Tiny fish provides giant insight into how creatures adapt to changing environments
19 May 2015
A team from Indiana University and Dartmouth College has identified genes and regulatory patterns that allow some organisms to alter their body form in response to environmental change.
Understanding how an organism adopts a new function to thrive in changing environments has implications for molecular evolution and many areas of science from climate change to medicine, especially in regeneration and wound healing.
The study, which appears in the journal Molecular Biology and Evolution, provides insight into phenotypic plasticity, a phenomenon that enables organisms to change their observable characteristics in response to their environment.
The researchers examined how the Atlantic killifish modifies its gills to live in freshwater or seawater.
The modifications include activating or deactivating channels that secrete salt. The freshwater gill is fundamentally different from the seawater gill. While some of the structures used to maintain salt balance are already known, the new study sheds light on how the killifish coordinates multiple changes in order for their gills to transition from one form to the other, says co-author Bruce Stanton, a professor of microbiology and immunology at the Geisel School of Medicine at Dartmouth. This response, called phenotypic plasticity, involves structural and functional changes.
''Phenotypic plasticity is an incredibly important ability,'' says lead author Joe Shaw, an associate professor at the School of Public and Environmental Affairs at Indiana University. ''Think in terms of the metamorphosis that butterflies go through, except in this case the shift is triggered by a change in the environment.''
Stanton and Shaw previously observed that killifish are more vulnerable to arsenic during changes in salinity. Killifish living in freshwater or seawater can tolerate arsenic well, but even low levels of arsenic interfere with their plastic response required to survive in the new environment.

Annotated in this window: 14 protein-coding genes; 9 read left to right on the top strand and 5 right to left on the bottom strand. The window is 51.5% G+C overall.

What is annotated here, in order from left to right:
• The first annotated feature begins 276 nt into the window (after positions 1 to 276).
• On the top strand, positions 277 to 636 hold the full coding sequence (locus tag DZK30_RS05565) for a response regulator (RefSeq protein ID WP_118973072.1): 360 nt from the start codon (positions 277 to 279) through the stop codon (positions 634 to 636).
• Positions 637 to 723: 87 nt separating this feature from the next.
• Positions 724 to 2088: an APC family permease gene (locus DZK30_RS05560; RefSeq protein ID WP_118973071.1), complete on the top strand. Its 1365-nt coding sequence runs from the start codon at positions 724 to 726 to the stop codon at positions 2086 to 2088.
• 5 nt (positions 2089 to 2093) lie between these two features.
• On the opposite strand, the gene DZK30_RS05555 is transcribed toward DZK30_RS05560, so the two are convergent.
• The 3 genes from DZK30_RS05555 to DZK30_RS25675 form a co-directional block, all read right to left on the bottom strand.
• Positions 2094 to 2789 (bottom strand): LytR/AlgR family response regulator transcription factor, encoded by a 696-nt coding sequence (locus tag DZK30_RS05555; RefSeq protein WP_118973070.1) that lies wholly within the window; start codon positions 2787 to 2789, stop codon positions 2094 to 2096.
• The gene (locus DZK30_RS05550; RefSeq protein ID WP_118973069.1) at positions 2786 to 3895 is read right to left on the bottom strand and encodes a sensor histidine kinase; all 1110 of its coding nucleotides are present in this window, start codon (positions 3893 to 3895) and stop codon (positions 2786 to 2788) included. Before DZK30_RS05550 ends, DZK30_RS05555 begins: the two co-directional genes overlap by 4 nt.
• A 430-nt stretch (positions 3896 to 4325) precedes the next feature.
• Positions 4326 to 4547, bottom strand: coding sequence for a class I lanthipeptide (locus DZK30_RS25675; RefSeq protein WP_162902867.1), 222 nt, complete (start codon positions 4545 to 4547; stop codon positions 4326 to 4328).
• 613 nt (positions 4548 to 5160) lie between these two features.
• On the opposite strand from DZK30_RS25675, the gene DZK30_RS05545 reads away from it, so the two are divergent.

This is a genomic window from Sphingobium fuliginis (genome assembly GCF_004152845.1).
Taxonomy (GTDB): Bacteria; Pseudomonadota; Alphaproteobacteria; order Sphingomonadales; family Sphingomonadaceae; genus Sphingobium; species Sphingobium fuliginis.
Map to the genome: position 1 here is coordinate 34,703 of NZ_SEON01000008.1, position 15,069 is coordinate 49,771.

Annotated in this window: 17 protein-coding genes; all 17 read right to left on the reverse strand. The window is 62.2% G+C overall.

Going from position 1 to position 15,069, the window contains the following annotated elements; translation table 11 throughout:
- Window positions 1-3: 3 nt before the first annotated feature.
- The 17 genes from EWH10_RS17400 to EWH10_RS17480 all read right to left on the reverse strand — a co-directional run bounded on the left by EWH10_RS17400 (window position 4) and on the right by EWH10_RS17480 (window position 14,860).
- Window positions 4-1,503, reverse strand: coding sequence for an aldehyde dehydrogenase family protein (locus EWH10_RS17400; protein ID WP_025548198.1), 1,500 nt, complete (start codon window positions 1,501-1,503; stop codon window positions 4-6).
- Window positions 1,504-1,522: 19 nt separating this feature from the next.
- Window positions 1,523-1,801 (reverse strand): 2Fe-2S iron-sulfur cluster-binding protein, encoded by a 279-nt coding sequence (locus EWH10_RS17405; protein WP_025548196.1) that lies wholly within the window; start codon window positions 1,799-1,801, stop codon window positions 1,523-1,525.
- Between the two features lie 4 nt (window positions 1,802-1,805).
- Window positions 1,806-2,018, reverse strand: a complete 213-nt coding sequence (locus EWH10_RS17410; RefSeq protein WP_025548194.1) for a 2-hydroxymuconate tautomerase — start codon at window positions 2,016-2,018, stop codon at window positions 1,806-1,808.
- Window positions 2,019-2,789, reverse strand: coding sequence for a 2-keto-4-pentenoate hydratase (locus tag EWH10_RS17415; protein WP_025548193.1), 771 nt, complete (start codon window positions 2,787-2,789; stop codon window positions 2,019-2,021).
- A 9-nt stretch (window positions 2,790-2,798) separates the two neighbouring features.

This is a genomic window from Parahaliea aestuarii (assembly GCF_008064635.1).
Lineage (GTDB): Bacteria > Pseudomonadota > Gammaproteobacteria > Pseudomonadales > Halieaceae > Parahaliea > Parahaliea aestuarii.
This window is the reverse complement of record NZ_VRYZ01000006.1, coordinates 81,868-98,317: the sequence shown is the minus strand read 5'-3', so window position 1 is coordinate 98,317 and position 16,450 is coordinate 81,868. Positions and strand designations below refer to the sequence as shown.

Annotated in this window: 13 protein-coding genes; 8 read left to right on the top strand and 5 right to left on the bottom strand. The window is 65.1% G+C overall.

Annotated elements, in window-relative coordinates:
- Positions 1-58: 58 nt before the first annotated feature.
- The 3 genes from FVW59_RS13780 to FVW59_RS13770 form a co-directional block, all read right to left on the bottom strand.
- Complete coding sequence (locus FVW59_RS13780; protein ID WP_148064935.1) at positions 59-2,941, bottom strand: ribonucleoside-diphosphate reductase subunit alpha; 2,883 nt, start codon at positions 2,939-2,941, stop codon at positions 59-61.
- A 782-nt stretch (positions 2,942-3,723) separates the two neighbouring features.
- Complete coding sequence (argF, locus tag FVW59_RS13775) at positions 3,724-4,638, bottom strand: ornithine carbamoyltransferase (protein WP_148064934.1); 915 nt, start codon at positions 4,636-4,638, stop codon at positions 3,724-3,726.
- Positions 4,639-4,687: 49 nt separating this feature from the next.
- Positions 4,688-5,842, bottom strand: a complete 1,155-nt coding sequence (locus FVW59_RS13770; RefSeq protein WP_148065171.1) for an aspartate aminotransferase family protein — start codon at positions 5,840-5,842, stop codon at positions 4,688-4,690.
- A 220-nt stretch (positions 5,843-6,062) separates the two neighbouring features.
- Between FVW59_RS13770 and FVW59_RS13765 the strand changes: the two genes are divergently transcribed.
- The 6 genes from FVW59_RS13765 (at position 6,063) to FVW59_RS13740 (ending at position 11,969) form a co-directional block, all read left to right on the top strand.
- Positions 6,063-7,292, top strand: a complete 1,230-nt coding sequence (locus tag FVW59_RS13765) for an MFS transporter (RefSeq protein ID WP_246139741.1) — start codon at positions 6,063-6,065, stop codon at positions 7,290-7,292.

Since arsenic prevents killifish from shifting between freshwater and seawater, they reasoned that arsenic could be used to identify which genes orchestrate these changes. Arsenic exposure during salt acclimation revealed many genes that orchestrate the killifish plastic response, and these plasticity-enabling genes are maintained at precise levels.
The results suggest strict regulatory control of these genes may be a general feature of plastic responses in other organisms.
The researchers report that plasticity-enabling genes seem to be organized in unusually simple networks, and that these structures may explain why genes involved in the plasticity response are so precisely controlled.
The researchers wondered what kind of network would cause such tight control -- a complicated one, with lots of outside input, or a simple one, largely insulated from what is going on outside.
''I was betting on complex networks being responsible for fine tuning,'' says co-author Tom Hampton, senior bioinformatics analyst at Geisel, ''but I was wrong. Our plasticity genes seem to be regulated by fewer genes than you expect by chance. It could be that evolution prunes out excess connections to create the kind of network required for the plasticity response.''
The researchers found that nature selects for these networks depending on how much plasticity is required. Killifish living in stable environments have evolved less precise control over plasticity-enabling genes than those living in the least stable environments.
The results have substantial implications for our understanding of molecular evolution by suggesting that natural selection targets the regulatory networks of genes in addition to individual genes or proteins.
The research team is working on experiments that apply the results to other fields. Stanton, who also is director of the Dartmouth Toxic Metals Superfund Research Program and the Dartmouth Lung Biology Center, says low levels of arsenic in drinking water increase risks for lung disease. His lab team is testing whether low-level arsenic interferes with immune responses. Shaw's team is experimenting with killifish that evolved under different conditions in an effort to better understand species that are adapted to withstand abrupt and more widespread changes in their environment. He hopes such research will help to predict and prepare for the threats of global climate change.